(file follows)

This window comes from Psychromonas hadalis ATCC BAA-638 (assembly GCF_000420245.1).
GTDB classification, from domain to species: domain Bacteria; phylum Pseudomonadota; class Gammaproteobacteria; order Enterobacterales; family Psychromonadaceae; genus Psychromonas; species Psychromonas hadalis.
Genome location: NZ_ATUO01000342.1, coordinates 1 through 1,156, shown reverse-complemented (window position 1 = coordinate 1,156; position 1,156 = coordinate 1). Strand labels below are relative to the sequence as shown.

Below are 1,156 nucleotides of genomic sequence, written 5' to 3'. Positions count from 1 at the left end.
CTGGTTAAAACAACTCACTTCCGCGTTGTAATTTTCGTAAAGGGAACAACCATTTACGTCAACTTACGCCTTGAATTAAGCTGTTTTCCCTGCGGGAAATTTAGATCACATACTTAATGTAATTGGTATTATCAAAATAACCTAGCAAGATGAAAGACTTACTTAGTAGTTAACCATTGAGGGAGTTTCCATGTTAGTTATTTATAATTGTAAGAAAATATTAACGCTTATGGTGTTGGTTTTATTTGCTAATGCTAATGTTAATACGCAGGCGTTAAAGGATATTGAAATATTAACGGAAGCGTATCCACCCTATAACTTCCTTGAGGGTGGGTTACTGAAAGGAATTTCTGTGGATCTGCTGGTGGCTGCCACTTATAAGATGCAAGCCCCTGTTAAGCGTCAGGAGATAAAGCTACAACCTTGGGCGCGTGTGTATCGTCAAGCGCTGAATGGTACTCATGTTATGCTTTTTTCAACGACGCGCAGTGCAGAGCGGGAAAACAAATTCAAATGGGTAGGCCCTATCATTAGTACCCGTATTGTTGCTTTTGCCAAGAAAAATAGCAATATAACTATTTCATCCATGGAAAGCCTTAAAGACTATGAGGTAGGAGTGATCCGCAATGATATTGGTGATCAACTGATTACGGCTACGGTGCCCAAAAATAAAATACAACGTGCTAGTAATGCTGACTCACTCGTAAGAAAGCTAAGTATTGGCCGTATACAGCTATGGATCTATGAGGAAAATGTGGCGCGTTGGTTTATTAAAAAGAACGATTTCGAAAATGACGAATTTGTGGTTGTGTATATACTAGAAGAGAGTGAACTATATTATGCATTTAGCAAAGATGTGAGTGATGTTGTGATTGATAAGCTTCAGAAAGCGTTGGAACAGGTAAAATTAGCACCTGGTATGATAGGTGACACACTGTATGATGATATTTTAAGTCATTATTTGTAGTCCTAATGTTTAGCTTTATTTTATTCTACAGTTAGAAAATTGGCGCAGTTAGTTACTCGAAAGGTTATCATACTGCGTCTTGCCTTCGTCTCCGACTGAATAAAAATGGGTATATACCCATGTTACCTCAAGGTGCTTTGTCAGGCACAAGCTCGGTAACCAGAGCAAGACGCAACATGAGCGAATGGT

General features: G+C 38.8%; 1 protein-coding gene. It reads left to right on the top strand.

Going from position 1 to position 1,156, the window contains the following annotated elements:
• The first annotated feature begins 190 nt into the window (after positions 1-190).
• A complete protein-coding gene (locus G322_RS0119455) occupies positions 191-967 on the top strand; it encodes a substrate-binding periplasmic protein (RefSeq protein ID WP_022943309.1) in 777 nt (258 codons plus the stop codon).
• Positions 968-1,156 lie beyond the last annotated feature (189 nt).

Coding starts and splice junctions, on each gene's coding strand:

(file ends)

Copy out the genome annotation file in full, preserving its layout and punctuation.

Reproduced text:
This window comes from Psychromonas hadalis ATCC BAA-638 (assembly GCF_000420245.1).
GTDB classification, from domain to species: domain Bacteria; phylum Pseudomonadota; class Gammaproteobacteria; order Enterobacterales; family Psychromonadaceae; genus Psychromonas; species Psychromonas hadalis.
Genome location: NZ_ATUO01000342.1, coordinates 1 through 1,156, shown reverse-complemented (window position 1 = coordinate 1,156; position 1,156 = coordinate 1). Strand labels below are relative to the sequence as shown.

Below are 1,156 nucleotides of genomic sequence, written 5' to 3'. Positions count from 1 at the left end.
CTGGTTAAAACAACTCACTTCCGCGTTGTAATTTTCGTAAAGGGAACAACCATTTACGTCAACTTACGCCTTGAATTAAGCTGTTTTCCCTGCGGGAAATTTAGATCACATACTTAATGTAATTGGTATTATCAAAATAACCTAGCAAGATGAAAGACTTACTTAGTAGTTAACCATTGAGGGAGTTTCCATGTTAGTTATTTATAATTGTAAGAAAATATTAACGCTTATGGTGTTGGTTTTATTTGCTAATGCTAATGTTAATACGCAGGCGTTAAAGGATATTGAAATATTAACGGAAGCGTATCCACCCTATAACTTCCTTGAGGGTGGGTTACTGAAAGGAATTTCTGTGGATCTGCTGGTGGCTGCCACTTATAAGATGCAAGCCCCTGTTAAGCGTCAGGAGATAAAGCTACAACCTTGGGCGCGTGTGTATCGTCAAGCGCTGAATGGTACTCATGTTATGCTTTTTTCAACGACGCGCAGTGCAGAGCGGGAAAACAAATTCAAATGGGTAGGCCCTATCATTAGTACCCGTATTGTTGCTTTTGCCAAGAAAAATAGCAATATAACTATTTCATCCATGGAAAGCCTTAAAGACTATGAGGTAGGAGTGATCCGCAATGATATTGGTGATCAACTGATTACGGCTACGGTGCCCAAAAATAAAATACAACGTGCTAGTAATGCTGACTCACTCGTAAGAAAGCTAAGTATTGGCCGTATACAGCTATGGATCTATGAGGAAAATGTGGCGCGTTGGTTTATTAAAAAGAACGATTTCGAAAATGACGAATTTGTGGTTGTGTATATACTAGAAGAGAGTGAACTATATTATGCATTTAGCAAAGATGTGAGTGATGTTGTGATTGATAAGCTTCAGAAAGCGTTGGAACAGGTAAAATTAGCACCTGGTATGATAGGTGACACACTGTATGATGATATTTTAAGTCATTATTTGTAGTCCTAATGTTTAGCTTTATTTTATTCTACAGTTAGAAAATTGGCGCAGTTAGTTACTCGAAAGGTTATCATACTGCGTCTTGCCTTCGTCTCCGACTGAATAAAAATGGGTATATACCCATGTTACCTCAAGGTGCTTTGTCAGGCACAAGCTCGGTAACCAGAGCAAGACGCAACATGAGCGAATGGT

General features: G+C 38.8%; 1 protein-coding gene. It reads left to right on the top strand.

Going from position 1 to position 1,156, the window contains the following annotated elements:
• The first annotated feature begins 190 nt into the window (after positions 1-190).
• A complete protein-coding gene (locus G322_RS0119455) occupies positions 191-967 on the top strand; it encodes a substrate-binding periplasmic protein (RefSeq protein ID WP_022943309.1) in 777 nt (258 codons plus the stop codon).
• Positions 968-1,156 lie beyond the last annotated feature (189 nt).

Coding starts and splice junctions, on each gene's coding strand: